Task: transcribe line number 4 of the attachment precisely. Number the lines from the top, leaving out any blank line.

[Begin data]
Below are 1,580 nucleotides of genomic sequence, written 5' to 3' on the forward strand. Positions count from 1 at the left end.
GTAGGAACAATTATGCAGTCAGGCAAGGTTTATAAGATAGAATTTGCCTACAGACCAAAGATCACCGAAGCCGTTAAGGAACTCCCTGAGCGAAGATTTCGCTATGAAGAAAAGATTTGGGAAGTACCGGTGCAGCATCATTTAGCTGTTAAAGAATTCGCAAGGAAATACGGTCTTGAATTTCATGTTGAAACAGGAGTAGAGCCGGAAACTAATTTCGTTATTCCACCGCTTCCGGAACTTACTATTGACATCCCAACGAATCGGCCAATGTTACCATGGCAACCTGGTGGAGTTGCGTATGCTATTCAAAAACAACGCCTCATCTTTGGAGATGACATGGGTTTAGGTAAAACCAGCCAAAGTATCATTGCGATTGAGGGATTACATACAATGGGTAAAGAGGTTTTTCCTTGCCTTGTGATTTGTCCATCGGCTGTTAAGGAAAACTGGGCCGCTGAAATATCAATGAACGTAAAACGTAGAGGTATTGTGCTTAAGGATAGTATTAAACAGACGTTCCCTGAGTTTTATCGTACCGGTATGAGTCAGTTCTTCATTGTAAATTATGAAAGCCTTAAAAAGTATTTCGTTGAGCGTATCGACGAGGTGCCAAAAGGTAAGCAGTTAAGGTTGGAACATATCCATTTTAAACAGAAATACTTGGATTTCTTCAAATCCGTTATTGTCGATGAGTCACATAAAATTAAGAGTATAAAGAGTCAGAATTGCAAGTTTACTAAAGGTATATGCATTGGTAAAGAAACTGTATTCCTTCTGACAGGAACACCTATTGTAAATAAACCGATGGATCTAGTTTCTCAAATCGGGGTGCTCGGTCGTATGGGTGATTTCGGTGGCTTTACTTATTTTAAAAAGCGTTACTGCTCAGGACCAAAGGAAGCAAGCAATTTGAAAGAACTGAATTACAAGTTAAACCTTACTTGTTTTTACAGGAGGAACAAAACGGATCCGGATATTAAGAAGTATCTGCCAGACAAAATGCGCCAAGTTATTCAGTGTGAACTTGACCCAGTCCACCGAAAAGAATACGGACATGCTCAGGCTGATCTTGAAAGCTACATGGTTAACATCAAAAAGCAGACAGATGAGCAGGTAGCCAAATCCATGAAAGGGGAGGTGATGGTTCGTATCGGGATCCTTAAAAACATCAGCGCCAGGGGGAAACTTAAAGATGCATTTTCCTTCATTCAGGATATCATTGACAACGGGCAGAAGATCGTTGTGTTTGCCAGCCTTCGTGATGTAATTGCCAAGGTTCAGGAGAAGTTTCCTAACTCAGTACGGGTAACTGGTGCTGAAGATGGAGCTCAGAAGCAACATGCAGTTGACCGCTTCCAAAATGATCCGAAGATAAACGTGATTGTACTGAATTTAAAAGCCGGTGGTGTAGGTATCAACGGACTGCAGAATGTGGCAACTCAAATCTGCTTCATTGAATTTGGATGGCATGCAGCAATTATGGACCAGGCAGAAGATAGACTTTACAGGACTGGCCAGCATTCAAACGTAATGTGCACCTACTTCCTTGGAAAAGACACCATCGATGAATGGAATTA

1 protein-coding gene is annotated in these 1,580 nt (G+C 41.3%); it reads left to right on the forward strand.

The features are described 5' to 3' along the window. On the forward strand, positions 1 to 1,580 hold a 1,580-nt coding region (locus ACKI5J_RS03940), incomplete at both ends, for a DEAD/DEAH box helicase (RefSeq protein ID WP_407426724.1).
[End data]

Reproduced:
The features are described 5' to 3' along the window. On the forward strand, positions 1 to 1,580 hold a 1,580-nt coding region (locus ACKI5J_RS03940), incomplete at both ends, for a DEAD/DEAH box helicase (RefSeq protein ID WP_407426724.1).